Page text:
The wreck of a Royal Navy submarine that mysteriously disappeared with 44 people on board during World War II has been discovered off the Mediterranean island of Malta.
The discovery of HMS Urge suggests it sank in 1942 after hitting an explosive marine mine placed by an enemy German warship.
The wreck was found beneath 430 feet (130 meters) of water by researchers from the University of Malta, who have been working on an underwater survey of the island's territorial waters since the late 1990s.
Maritime archaeologist Timmy Gambin, who led the expedition, said that in 2017 Francis Dickinson, the grandson of the commander of the Urge, asked the university to help find his grandfather's missing submarine.
After carrying out historical research on the locations of minefields laid by the German and Italian navies — revealed after the war by naval records — the team moved their survey work to cover those areas in 2019, he said.
"In a way, it is a continuation of our survey, but on the other hand it was a bit more specific to the Urge," Gambin told Live Science.
Gambin and his colleagues deployed an autonomous underwater vehicle (AUV) to survey the area, spotting the wreck of the submarine over the summer; they then used a remote-operated underwater vehicle (ROV) equipped with a high-definition video camera to record details that could identify the sub, he said.
They sent the video to Britain's Ministry of Defence for verification; the Royal Navy recently confirmed that it was the Urge.
The Urge was a small U-class submarine, just 191 feet (58 m) long. The U-class subs were originally intended for training, but they were used in combat during World War II and proved highly capable.
The Urge was especially effective. Its captain, Lt. Cmdr. Edward Tomkinson, and his crew received medals for a string of successes, including sinking a German tanker supporting U-boats in the Atlantic Ocean, crippling the Italian battleship Vittorio Veneto and sinking the Italian cruiser Bande Nere, according to the Royal Navy.
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The sub was also part of the submarine flotilla that harassed ships carrying supplies to German Gen. Erwin Rommel's Afrika Korps in North Africa, and it secretly landed British commandos and agents on enemy coasts. But the Urge left Malta on April 27, 1942, after the flotilla was posted to Egypt to escape the intense bombing of Malta — then a key British naval port — by the German and Italian air forces.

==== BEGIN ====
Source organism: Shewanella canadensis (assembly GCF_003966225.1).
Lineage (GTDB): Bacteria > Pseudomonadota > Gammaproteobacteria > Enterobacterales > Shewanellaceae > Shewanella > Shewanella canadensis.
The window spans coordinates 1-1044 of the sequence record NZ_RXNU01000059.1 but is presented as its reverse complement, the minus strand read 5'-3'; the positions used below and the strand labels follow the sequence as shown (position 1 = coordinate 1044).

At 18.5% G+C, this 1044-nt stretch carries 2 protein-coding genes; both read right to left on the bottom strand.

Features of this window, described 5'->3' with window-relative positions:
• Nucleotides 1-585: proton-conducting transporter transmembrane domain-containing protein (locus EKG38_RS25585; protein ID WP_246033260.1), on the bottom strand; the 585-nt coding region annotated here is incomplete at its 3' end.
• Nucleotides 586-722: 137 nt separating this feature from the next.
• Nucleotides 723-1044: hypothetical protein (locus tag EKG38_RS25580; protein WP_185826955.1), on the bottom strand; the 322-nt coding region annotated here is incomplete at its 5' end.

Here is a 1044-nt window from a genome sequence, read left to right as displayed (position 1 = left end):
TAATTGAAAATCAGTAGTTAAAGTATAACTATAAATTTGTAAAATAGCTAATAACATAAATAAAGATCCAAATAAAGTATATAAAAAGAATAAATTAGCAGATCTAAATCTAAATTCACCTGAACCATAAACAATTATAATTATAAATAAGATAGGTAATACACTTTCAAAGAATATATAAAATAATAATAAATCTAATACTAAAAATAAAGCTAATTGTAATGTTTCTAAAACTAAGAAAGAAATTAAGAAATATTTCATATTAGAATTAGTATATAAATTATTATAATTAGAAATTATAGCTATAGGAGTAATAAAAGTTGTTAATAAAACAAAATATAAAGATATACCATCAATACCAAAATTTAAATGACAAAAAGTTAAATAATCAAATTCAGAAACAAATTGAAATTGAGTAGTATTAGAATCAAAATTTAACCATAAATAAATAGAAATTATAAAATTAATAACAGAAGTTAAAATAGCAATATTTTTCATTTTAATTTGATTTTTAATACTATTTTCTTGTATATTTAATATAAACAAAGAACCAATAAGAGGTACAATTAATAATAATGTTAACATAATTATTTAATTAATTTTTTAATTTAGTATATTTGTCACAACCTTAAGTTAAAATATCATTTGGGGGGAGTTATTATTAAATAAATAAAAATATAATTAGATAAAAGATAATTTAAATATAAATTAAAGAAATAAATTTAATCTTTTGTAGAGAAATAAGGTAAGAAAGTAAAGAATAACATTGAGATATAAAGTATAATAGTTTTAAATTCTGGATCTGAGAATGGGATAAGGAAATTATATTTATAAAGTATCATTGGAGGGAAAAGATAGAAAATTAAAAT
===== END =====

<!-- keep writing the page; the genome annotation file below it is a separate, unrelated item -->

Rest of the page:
The submarine was bound for the port of Alexandria in Egypt — but it never arrived, and was officially reported missing at sea two days later, with 32 crew, 11 other naval personnel, and a war correspondent on board.
The submarine's captain, Tomkinson, was survived by a baby daughter, Bridget. When she married she became Bridget Dickinson, the mother of Francis Dickinson, who started the search effort.
Although the Admiralty concluded the Urge had run into an enemy minefield soon after leaving Malta, in 2015 a Belgian historian claimed to have discovered its wreck off the coast of Libya, where it was supposedly sunk by Italian warplanes.
That suggested that the Urge was far off its designated course when it sank, and that its commander may have disobeyed his orders.
But the confirmed discovery of the wrecked submarine about 2 miles (3 kilometers) from the coast of Malta, in a channel leading from the island, has now put that theory to rest, Gambin told Television Malta.
Catastrophic damage evident from the wreck of the Urge suggests it sank immediately to the seafloor after being struck by a mine laid by a German E-boat — a fast, small vessel used by the German Navy during World War II.
Gambin said that a length of the bow section at least 22 feet (7 m) long was detached from the rest of the vessel. "The damage to the bow shows a very violent explosion ... indicating that the ship would have sunk very fast, giving no chance to anybody to survive from this tragedy."
The Urge now lies upright on the seafloor with its bow partly buried in the seabed, but otherwise it is in good condition, he said.
Because people lost their lives in its sinking, the wreck is considered a war grave, and is protected under Maltese and international law, he said.
The detailed survey of the seafloor around Malta has now covered about 460 square miles (1,200 square kilometers) — a bit less than half of the island's territorial waters, Gambin said.
Most of the survey had been conducted since 2014 with an AUV that could dive to 1,640 feet (500 m) and stay underwater for up to 5 hours.The AUVhas detected several possible wrecks. "We are mapping whatever there is on the seabed, he said. "We have found everything from the 2,700-year-old shipwreck, to planes crashed in the sea during the Cold War."
The results of the underwater survey are now part of the Sintegram project, an effort funded by the European Union to unite geospatial data from Malta above and below the water, to enable future planners to take advantage of it.
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Originally published on Live Science.
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Tom Metcalfe is a freelance journalist and regular Live Science contributor who is based in London in the United Kingdom. Tom writes mainly about science, space, archaeology, the Earth and the oceans. He has also written for the BBC, NBC News, National Geographic, Scientific American, Air & Space, and many others.